Bardia to Enfidaville
Chapter 1: The Pause at Bardia
WHEN Mr Winston Churchill, the British Prime Minister, addressed the men of the 2nd New Zealand Division outside Tripoli on 4 February 1943, he alluded to the Battle of El Alamein and its sequel. ‘By an immortal victory, the Battle of Egypt,’ he said, ‘the Army of the Axis Powers ... was broken, shattered, shivered, and ever since then, by a march unexampled in all history for the speed and force of the advance, you have driven the remnants of that army before you until now the would-be conqueror of Egypt is endeavouring to pass himself off as the deliverer of Tunisia.’
The march ‘unexampled in all history’ began on 4 November 1942, when General Montgomery’s Eighth Army, after a battle which had lasted eleven days, broke through the German-Italian Panzer Army’s Alamein defences and set off in pursuit of those troops, mostly German, whom Field Marshal Rommel had managed to extricate from the battlefield. The New Zealand Division, which had played a distinguished part in the battle, had joined in this pursuit together with 1 and 7 British Armoured Divisions under the command of 10 Corps.1
The Division at that time had only two infantry brigades, those numbered 5 and 6. Fourth Infantry Brigade had gone back to Maadi Camp some months earlier to recover from the heavy casualties of the fighting in June and July 1942, and then to reorganise completely and train and equip as an armoured brigade; it took no further part in the fighting in North Africa. Thus the Division had to be strengthened by the attachment of formations from the British Army; and when the pursuit began from Alamein these were 4 Light Armoured Brigade, consisting of two armoured car regiments and one armoured regiment, and 9 Armoured Brigade, which had had so many casualties in men and tanks at Alamein that it had been reduced temporarily to one composite regiment.
The pursuit was exhilarating but unfortunately also frustrating. At a critical stage just short of Mersa Matruh, when there might have been an opportunity of encircling the retreating enemy, heavy rain turned the desert into a quagmire. On 7 November this halted the New Zealand Division and other formations travelling across the desert and allowed the enemy to escape by the one road. By the time the advance could be resumed, the enemy had evacuated Matruh, which 6 Infantry Brigade occupied on 9 November as a firm base for 10 Corps. Next day 9 Armoured Brigade dropped out of the pursuit, and the Division carried on towards the Libyan frontier with only 4 Light Armoured Brigade and 5 Infantry Brigade.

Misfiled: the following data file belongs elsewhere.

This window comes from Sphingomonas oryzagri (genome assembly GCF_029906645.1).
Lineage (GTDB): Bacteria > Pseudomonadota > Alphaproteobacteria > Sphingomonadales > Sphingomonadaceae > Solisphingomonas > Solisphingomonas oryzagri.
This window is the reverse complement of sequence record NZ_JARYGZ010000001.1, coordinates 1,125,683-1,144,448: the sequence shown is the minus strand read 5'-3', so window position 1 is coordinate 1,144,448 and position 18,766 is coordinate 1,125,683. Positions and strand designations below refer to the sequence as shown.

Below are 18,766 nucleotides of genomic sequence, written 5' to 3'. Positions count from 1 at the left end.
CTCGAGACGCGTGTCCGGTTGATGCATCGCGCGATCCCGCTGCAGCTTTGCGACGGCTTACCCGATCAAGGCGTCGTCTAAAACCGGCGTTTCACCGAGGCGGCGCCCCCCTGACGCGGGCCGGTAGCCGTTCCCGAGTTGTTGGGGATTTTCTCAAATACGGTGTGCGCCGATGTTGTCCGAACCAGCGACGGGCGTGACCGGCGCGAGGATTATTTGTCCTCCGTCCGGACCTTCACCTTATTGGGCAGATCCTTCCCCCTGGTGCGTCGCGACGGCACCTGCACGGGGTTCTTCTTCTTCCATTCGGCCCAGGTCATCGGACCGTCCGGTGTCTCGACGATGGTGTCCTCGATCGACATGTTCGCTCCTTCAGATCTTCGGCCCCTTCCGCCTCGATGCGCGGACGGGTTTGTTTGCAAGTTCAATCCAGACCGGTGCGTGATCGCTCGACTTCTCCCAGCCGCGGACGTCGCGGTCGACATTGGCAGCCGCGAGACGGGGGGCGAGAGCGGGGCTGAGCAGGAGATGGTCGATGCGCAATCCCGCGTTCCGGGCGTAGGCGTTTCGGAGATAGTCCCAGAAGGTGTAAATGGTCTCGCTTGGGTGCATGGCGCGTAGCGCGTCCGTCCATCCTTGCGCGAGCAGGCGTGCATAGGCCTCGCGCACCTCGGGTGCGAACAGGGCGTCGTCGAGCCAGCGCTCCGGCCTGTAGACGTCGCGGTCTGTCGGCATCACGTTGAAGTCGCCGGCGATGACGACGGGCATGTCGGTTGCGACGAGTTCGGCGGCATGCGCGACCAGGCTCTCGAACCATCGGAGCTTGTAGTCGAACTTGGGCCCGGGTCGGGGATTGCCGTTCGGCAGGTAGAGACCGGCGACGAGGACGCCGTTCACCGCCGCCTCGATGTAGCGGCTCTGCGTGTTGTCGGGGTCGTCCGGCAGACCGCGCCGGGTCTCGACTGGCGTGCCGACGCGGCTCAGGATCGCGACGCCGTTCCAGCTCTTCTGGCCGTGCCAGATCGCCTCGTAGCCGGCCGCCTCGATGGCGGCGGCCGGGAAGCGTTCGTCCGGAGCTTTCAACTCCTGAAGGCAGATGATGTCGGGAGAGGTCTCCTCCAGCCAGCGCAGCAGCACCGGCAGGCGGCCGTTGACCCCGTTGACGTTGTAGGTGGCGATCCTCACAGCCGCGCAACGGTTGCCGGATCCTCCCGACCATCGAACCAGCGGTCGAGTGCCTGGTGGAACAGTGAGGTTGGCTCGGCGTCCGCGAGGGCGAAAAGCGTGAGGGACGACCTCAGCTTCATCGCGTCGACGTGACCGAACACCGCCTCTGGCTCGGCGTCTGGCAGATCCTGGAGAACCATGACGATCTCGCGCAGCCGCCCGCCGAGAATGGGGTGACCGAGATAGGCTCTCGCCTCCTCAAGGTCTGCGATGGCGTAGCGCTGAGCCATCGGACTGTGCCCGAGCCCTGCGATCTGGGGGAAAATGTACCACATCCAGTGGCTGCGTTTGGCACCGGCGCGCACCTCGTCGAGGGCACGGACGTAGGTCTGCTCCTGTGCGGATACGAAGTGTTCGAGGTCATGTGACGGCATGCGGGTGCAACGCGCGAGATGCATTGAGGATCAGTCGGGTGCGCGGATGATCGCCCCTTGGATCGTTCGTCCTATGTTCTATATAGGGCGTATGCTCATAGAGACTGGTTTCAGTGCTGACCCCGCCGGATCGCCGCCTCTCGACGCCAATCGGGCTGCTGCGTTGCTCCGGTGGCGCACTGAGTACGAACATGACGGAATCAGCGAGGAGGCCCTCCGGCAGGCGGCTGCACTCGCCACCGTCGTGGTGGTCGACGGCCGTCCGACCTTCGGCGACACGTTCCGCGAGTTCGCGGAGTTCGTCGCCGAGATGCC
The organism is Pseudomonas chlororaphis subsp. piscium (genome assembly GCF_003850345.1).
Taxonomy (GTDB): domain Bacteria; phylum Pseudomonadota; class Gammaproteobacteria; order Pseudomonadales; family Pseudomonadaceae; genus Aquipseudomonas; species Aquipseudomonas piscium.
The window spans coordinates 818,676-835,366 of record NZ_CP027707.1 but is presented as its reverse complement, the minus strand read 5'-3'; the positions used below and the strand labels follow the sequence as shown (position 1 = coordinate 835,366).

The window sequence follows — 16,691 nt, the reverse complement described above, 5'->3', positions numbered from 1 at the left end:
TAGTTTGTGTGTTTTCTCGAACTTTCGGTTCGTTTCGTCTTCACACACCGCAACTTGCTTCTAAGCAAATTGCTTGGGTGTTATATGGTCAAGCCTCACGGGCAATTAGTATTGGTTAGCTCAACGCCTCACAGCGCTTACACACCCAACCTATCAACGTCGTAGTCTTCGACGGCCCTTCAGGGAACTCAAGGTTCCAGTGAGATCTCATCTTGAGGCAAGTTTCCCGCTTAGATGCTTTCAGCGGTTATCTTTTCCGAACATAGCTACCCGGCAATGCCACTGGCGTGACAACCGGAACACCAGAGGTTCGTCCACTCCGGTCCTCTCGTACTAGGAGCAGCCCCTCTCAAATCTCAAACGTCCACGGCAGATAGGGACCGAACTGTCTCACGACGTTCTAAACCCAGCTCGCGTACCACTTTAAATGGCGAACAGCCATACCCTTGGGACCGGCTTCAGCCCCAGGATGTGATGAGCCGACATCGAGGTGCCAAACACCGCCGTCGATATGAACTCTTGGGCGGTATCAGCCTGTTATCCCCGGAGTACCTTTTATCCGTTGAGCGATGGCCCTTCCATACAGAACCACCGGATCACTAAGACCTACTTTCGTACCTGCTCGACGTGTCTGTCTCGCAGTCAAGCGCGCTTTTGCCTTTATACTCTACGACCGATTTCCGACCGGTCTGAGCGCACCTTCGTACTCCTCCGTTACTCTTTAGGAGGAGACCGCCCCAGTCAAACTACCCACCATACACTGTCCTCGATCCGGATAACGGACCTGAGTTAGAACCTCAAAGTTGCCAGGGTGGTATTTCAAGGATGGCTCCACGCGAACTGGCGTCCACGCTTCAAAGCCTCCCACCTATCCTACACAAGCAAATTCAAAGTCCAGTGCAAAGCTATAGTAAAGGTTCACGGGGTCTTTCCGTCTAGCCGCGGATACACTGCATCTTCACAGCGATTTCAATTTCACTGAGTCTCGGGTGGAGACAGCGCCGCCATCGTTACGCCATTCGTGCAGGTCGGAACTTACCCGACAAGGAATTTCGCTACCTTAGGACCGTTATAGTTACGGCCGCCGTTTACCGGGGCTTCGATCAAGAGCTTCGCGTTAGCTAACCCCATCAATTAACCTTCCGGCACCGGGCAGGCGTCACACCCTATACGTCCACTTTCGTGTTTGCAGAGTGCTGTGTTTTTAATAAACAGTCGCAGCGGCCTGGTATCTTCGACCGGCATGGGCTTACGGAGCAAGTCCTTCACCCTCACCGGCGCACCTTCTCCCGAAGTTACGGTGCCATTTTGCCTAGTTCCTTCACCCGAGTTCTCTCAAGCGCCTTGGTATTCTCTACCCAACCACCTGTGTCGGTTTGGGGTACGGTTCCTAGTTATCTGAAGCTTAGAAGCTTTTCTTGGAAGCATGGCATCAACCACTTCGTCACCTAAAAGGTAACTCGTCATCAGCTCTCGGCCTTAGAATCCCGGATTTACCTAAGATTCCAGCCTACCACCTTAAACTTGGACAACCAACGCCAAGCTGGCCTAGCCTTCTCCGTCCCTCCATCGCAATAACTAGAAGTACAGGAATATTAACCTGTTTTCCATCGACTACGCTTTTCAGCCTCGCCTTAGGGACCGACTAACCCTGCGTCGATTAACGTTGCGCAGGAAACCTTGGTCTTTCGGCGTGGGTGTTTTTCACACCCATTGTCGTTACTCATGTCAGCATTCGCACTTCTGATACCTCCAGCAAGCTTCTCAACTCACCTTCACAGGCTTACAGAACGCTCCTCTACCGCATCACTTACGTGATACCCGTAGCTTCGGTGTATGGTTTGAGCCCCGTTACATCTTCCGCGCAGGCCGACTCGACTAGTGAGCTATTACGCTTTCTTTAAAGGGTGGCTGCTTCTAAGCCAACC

Westwards from Matruh the escarpment south of and parallel to the road gradually encroaches on the flat coastal plain until the escarpment and coast converge at Sollum, near the frontier. This compelled the pursuit forces, after they had passed Sidi Barrani, to make increasing use of the road. As a result, the congestion of traffic offered a superb target for the German Air Force, but mercifully the Royal Air Force was in complete control. The 7th Armoured Division, which had made a wide cast to the south earlier in the pursuit, was already on the high ground south of the escarpment, but it was still necessary to find a way up for the New Zealand Division and other troops.
There were only two routes up the escarpment; the enemy had blocked the one near the coast, the Sollum Hill road, by blowing a gap in it, and was holding the other, at Halfaya Pass, about five miles to the south-east, with Italian troops in some strength. The Division was given the task of clearing Halfaya Pass, and in a brief but brilliant assault before dawn on 11 November 21 Battalion (Lieutenant-Colonel Harding2) stormed the pass, and with the loss of only one man killed and one wounded, killed some sixty or seventy of the enemy and took 600 prisoners. This was the last of the fighting in Egypt.
The Division, using the newly opened Halfaya route, crossed into Libya. It was almost exactly a year since it had entered Libya for the first time at the beginning of the offensive which had led to Sidi Rezegh. In the intervening twelve months the Division had survived the violent ups and downs of the campaign in defence of Egypt and had suffered grievous casualties, but now nobody doubted that a decisive victory had been won; this time there would be no withdrawal.
The Halt at Bardia